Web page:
ATHENS/OSLO - Thousands of migrants were stranded in northern Greece on Monday after neighbouring Macedonia demanded additional identification from people seeking to cross the border and head to Western Europe, witnesses said.

European leaders are concerned that migrants passing through austerity-hit Greece to more prosperous countries could end up stranded if Greece's northern neighbours tighten border controls.

Greek officials say the flow of people across the border slowed after Macedonia demanded additional identification from people seeking passage.

About 5,000 people massed at two locations in northern Greece, close to the border with Macedonia, while aid groups urged another 4,000, who arrived on the Greek mainland from outlying islands, not to head to north for fear of creating a bottleneck.

"Our biggest fear is that the 4,000 migrants who are in Athens head up here and the place will become overcrowded," said Antonis Rigas, a coordinator of the medical relief charity Medicins Sans Frontieres (Doctors Without Borders).

Balkan states straddling the migrant route to western and northern Europe have begun denying passage to individuals not coming from the conflict regions of Syria and Iraq.

One migrant in his mid-30s, who said he was from the Syrian town of Aleppo, said Macedonian police did not let him cross the border because he did not have a passport. "I lost everything in the war, I have no documents," he said, declining to give his name. He said he had obtained Greek registration papers at the island of Lesbos.

Macedonia has erected a metal fence topped with razor wire at the main crossing point for migrants along its southern border with Greece.

Greek migration minister Yannis Mouzalas criticised his neighbours for shirking their responsibilities amid the crisis. "Not only have Visegrad countries not taken in one refugee, they didn't even send a blanket or a tent," he told the TV channel of Greece's parliament, referring to the Czech Republic, Poland, Hungary and Slovakia.

They had not sent a 'single policeman' to reinforce the EU border agency Frontex either, he said.

Austria has invited Balkan states to a meeting on migration in Vienna on Feb. 24, a day before EU interior ministers are due to meet on the migrant crisis. Vienna has angered other EU members by imposing a cap on asylum claims, limiting the number of migrants permitted into its territory to 3,200 per day, and introducing a daily cap of 80 asylum claims.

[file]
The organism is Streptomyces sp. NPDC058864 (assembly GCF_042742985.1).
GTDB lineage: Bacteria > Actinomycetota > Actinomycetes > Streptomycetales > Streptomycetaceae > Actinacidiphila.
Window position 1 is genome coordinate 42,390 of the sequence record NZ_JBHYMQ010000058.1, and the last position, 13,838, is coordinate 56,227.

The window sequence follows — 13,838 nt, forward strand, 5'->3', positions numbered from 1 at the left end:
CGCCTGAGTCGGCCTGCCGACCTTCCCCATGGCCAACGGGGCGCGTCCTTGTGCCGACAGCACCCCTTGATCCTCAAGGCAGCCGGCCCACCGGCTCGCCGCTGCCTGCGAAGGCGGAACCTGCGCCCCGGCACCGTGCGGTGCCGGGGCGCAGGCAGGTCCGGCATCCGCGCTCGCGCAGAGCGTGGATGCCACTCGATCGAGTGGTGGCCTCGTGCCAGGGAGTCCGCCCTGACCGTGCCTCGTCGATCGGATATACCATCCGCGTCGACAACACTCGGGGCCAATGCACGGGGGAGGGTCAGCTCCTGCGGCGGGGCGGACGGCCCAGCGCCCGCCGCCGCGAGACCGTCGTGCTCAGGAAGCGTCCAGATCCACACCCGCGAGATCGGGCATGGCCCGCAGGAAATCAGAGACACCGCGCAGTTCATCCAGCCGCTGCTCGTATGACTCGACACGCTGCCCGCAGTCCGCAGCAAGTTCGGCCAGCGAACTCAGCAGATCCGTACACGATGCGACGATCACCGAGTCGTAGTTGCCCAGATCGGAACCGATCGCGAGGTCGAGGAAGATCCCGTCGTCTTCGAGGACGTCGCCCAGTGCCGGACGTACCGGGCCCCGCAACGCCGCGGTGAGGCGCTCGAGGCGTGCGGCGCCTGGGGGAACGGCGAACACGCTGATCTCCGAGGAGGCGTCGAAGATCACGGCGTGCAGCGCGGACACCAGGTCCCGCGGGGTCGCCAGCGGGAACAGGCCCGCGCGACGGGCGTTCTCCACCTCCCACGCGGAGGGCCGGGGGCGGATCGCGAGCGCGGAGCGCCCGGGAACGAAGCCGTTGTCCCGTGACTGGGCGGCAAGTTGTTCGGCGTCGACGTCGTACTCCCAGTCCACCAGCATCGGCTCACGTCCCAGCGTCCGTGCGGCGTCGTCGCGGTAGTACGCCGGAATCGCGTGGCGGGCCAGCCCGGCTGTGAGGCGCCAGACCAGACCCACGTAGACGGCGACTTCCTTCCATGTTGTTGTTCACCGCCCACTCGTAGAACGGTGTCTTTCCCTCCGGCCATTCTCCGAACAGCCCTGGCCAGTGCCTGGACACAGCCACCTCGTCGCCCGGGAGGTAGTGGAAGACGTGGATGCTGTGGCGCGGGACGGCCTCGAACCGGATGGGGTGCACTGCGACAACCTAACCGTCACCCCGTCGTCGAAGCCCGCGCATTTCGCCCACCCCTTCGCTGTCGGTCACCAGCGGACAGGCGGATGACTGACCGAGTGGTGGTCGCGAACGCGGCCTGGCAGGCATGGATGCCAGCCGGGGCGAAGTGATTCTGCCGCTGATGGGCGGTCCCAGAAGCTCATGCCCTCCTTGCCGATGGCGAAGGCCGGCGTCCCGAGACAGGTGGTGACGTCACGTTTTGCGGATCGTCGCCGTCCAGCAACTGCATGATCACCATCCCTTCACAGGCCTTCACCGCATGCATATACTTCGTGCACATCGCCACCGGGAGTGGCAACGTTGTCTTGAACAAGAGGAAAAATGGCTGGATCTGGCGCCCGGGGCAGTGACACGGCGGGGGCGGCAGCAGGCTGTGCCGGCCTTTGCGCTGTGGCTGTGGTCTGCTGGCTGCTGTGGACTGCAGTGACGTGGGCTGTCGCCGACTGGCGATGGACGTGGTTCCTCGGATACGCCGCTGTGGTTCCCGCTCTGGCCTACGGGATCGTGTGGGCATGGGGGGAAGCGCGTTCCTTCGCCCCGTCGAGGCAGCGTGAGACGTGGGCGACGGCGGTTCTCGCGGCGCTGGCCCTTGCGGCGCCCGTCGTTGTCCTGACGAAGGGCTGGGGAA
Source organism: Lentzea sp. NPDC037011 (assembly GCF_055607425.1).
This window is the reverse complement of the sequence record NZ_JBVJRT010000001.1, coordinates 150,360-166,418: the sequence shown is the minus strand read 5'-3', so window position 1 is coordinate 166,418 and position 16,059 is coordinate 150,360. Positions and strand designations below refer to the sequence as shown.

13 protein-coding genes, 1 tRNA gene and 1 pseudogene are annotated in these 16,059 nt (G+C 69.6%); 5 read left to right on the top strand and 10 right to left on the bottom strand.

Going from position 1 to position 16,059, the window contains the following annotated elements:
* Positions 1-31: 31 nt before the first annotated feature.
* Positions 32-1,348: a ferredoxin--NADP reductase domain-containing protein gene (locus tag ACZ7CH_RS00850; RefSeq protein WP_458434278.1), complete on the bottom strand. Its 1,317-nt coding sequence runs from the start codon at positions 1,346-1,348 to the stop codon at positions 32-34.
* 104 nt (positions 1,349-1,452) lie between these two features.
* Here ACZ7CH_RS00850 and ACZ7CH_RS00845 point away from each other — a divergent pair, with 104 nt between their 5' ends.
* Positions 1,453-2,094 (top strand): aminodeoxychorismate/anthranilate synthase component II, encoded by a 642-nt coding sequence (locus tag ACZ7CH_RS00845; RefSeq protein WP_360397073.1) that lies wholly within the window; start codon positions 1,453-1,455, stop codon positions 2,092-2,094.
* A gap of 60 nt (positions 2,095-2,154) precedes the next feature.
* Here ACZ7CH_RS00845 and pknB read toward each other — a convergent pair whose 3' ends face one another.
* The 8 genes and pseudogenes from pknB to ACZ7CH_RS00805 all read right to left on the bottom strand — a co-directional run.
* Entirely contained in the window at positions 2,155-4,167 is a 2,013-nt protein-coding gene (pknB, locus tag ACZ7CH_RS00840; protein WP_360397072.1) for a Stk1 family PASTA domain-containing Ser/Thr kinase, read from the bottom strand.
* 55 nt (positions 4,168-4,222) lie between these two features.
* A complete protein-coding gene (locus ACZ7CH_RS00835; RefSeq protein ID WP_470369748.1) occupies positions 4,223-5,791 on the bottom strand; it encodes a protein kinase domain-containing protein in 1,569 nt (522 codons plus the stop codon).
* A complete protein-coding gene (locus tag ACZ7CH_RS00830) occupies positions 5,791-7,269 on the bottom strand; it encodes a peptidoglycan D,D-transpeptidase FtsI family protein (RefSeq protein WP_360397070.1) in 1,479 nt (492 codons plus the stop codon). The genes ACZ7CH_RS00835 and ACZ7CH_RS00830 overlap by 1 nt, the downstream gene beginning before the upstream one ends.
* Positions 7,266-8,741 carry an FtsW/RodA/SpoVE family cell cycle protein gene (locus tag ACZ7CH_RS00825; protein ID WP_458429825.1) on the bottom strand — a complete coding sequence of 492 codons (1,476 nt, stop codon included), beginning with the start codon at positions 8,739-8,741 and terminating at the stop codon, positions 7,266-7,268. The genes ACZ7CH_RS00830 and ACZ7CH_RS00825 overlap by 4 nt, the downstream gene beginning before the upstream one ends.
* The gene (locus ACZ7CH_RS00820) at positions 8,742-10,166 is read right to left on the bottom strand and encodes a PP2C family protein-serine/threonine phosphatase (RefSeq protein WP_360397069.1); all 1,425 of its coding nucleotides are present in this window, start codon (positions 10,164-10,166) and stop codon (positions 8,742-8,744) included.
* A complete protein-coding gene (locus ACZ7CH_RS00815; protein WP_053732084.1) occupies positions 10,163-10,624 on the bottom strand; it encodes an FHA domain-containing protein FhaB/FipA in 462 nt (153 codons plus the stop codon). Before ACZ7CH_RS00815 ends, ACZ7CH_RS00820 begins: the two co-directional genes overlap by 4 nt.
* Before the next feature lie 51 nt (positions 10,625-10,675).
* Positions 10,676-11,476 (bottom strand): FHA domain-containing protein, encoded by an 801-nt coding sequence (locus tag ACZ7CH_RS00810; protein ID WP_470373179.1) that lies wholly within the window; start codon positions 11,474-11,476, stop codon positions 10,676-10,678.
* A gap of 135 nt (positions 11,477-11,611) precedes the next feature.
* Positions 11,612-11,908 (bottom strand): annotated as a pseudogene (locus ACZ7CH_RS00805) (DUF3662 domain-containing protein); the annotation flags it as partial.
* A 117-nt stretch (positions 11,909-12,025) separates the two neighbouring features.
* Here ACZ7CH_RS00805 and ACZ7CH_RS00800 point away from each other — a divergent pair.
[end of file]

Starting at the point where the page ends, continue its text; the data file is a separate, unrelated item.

Its interior minister has said Austria could impose even stricter controls, a move that could trigger other countries north of Greece to do the same.

Meanwhile, volunteer street patrols calling themselves the Soldiers of Odin and claiming to protect locals from asylum seekers walked the streets of several Norwegian towns this weekend, as the group founded in Finland branches out across northern Europe.

Dozens of men, some wearing black bomber jackets emblazoned with the group's Viking helmet logo, gathered on Saturday night in the streets of Stavanger, Drammen and Kristiansand, the group said Monday.

"We want the streets to be safe, we want to get rid of the delinquency we see in Norway today which the police are unable to address," the group's Norwegian spokesman Ronny Alte told AFP. "Drugs are being sold, girls are being touched, there are assaults and violence."

The group is based on the Finnish Soldiers of Odin, which has links to neo-Nazis and was founded last year in response to a record number of migrants and refugees arriving in Europe, claiming that the influx has led to a rise in crime.

It now also has branches in Denmark and Sweden.

Alte, who was formerly a member of Islamophobic groupings such as the Norwegian Defence League and German-based PEGIDA, said the Norwegian branch of Soldiers of Odin "represents the entire political spectrum" and comes to the aid of everyone.

"But a large part of the crime we are focusing on is the result of the illegal immigration in Norway after Europe opened its borders," he said.

Like their Finnish counterparts, Norwegian police said they were "generally sceptical of groups like the Soldiers of Odin."

"The use of names (Odin is a god of war in Norse mythology) and symbols, and the fact that some of the members of the group have links to criminal circles, cement this scepticism," Atle Roll-Matthiesen, a high-ranking police official, told AFP.

"It's not acceptable that groups act or give the impression of being some kind of citizen self-defence group... Only the police are authorised to carry out policing duties," he added.

In Drammen, police on Saturday checked the identities of the patrol members and verified that they were unarmed.

In Kristiansand, the members were only authorised to hand out pastries and coffee. The Norwegian intelligence agency PST's annual report published on February 9 said the "threat from far-right circles was growing in Norway" as a result of the migrant crisis. The Nordic country of 5.2 million saw a record 31,000 migrant arrivals last year.